Ethiopia Seeks Seized Chinese Oil Workers As Toll Rises
Addis Ababa (AFP) Apr 25, 2007
Ethiopia searched for up to seven seized Chinese oil workers Wednesday after an attack on a Chinese-run oil venture which killed 77 people, according to a new toll.
Ethiopia sent an investigation team to the Ogaden oil prospection site in a remote eastern region, while a local leader added three more Ethiopians to the death toll, which includes nine Chinese.
The Ogaden National Liberation Front separatist group claimed responsibility for Tuesday's attack in a statement on its website in which it said it had completely destroyed the oil facility.
Up to seven Chinese workers were kidnapped in the dawn raid on the oil venture in Ethiopia's Ogaden region, where the ONLF is fighting for the independence of ethnic Somalis.
"Officials of the government are going there today, along with defense officials to assess the situation," said Berekat Simon, spokesman for Ethiopian Prime Minster Meles Zenawi.
"The government is committed to pursuing the perpetrators to bring them to justice," he added, making no comment about the abducted Chinese workers.
The president of Ethiopia's Somali region, which includes Ogaden, told AFP that 77 people had died in the rebel attack and confirmed that an investigation was underway.
"I can't go into details, but I can say that we are taking all measures necesary to capture the perpetrators," said Abdulahi Hassen.
A witness in the regional capital of Jijiga reported significant troop movements in the area.
China's foreign ministry condemned the attack and called on the Ethiopian government to ensure the safety of Chinese workers.
Ethiopia accused arch-foe Eritrea of supporting the rebels, a claim Eritrea immediately denied. It was the latest in a string of accusations and counter-accusations between the rival neighbours.
"Hand-in-glove with the Eritrean government, which hates to see Ethiopia's development, the terrorist forces in the region have acted out this horrendous act of terror," the Ethiopian information ministry said in a statement.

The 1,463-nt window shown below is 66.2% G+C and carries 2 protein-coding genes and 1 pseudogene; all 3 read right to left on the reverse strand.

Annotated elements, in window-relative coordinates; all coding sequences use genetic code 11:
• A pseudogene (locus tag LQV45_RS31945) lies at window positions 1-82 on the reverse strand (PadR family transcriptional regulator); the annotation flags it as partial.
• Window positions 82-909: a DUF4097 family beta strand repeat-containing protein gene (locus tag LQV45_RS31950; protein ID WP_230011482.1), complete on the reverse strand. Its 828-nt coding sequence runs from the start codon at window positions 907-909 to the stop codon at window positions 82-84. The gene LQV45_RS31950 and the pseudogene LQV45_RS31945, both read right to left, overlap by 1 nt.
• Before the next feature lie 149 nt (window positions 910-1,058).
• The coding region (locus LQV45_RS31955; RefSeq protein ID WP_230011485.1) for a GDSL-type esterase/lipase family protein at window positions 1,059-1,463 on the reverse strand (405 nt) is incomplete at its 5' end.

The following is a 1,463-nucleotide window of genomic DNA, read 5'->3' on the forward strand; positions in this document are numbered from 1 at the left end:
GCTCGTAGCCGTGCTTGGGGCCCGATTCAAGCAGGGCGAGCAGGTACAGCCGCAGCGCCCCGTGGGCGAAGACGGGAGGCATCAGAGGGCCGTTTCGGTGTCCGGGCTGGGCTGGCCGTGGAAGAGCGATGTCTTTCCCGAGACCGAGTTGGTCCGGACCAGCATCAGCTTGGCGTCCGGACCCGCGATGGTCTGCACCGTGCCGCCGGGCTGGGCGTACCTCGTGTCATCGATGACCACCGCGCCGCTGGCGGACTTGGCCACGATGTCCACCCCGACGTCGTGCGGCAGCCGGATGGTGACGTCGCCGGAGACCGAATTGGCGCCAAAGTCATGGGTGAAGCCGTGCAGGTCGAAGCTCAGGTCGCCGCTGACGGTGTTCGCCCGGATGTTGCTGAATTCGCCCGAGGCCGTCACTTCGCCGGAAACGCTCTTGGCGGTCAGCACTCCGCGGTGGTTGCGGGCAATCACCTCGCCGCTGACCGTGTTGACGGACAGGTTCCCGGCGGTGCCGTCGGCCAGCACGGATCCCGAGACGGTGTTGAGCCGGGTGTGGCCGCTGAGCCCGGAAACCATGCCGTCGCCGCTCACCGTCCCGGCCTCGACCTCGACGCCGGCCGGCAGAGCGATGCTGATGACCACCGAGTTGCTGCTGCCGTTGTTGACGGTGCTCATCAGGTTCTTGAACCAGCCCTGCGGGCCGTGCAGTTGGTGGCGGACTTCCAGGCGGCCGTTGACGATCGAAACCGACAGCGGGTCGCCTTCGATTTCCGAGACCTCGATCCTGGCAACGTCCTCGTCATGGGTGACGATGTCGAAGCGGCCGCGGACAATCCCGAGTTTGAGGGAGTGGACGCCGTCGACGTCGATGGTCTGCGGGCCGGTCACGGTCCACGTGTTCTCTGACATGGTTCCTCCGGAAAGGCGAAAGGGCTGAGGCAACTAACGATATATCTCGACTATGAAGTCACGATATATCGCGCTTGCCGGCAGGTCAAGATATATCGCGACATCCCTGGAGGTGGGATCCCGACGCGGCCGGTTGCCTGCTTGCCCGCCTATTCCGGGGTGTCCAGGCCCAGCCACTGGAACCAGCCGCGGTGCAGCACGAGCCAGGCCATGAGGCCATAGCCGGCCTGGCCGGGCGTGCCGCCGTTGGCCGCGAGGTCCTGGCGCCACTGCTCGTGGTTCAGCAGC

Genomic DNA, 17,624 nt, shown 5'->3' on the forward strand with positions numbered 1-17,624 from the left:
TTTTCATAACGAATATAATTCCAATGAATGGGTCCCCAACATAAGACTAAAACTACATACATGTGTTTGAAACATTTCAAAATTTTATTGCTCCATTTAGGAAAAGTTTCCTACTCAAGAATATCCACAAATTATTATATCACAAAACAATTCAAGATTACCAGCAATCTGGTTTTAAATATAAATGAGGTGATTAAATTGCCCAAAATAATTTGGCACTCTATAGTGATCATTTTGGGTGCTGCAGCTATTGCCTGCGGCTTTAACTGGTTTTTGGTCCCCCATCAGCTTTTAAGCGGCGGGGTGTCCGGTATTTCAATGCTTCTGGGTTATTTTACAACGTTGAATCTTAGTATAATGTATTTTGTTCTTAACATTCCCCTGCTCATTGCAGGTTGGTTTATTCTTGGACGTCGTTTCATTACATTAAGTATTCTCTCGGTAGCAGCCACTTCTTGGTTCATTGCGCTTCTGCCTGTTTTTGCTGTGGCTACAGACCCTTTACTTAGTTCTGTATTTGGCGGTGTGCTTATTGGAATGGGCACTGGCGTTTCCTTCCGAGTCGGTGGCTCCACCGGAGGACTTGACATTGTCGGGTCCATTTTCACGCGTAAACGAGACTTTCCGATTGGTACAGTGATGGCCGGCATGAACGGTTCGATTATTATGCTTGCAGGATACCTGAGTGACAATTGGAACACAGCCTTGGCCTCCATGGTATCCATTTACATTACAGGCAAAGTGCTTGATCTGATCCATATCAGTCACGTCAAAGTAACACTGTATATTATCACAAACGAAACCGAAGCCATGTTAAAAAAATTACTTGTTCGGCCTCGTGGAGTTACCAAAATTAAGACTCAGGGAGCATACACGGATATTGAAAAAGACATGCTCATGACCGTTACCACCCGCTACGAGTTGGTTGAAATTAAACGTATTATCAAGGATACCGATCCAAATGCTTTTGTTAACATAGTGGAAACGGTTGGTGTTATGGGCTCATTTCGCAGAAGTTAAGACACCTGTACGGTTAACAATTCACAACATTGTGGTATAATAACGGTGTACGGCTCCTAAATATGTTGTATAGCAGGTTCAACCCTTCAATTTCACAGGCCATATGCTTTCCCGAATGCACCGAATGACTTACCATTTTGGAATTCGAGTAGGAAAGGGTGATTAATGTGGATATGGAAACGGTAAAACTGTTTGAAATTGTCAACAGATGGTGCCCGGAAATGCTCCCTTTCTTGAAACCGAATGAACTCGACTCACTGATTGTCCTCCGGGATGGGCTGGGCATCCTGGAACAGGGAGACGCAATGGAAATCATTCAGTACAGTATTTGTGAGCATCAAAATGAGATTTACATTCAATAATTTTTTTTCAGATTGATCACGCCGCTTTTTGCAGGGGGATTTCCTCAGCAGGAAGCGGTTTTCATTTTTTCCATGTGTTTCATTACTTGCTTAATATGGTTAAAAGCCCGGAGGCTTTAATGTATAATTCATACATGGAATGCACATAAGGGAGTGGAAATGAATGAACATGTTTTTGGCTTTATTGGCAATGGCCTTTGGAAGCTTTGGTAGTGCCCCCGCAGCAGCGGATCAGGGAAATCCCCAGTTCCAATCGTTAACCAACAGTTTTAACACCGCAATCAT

Somali regional president Hassen said witnesses had described the attackers as wearing Eritrean army uniforms.
"It was the Eritrean commandos and their international terrorist allies who were responsible for these inhumane acts on ordinary citizens. Their aim, like always, is sabotaging the country's economic facilities," he said.
Eritrea rejected the accusations, claiming Addis Ababa was seeking to trigger a war.
"The accusations are baseless," Eritrean Information Minister Ali Abdu said. "They want to create a pretext to take belligerent measures against Eritrea."
Ali said the ONLF was the result of a "failed Ethiopian racial policy" that had splintered Ethiopia into more than 30 rival ethnic groups.
"It is becoming clear that these kind of statements are intended to divert attention from Ethiopia's own domestic crisis," he said.
Addis Ababa regularly accuses Eritrea of backing Ethiopian separatist groups that have carried out a series of bombs attacks in Addis Ababa in recent years, and of attacking civilian positions in southern and eastern Ethiopia.
The two nations fought a bloody war from 1998 to 2000 over the demarcation of their frontier and remain bitterly at odds over the unresolved dispute.
Tuesday's raid was the first on an Ethiopian oil exploration site since the ONLF issued a threat to foreign companies operating in the region a year ago.
Hassen said four countries were involved in oil exploration in the region: China, Malaysia, Sweden and the United States.
"I don't think there will be negative effects on our relationships with the exploration corporations," he said. "This is a surprise attack and it does not happen regularly."
Source: Agence France-Presse
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Vilnius (RIA Novosti) Apr 26, 2007
EU Energy Commissioner Andris Piebalgs and European MPs have urged Russia to abandon using energy as a political weapon and resume oil supplies to Lithuania. They adopted a joint statement saying that Russia and the EU are mutually dependent on energy, and that the majority of problems arise from political disagreements.
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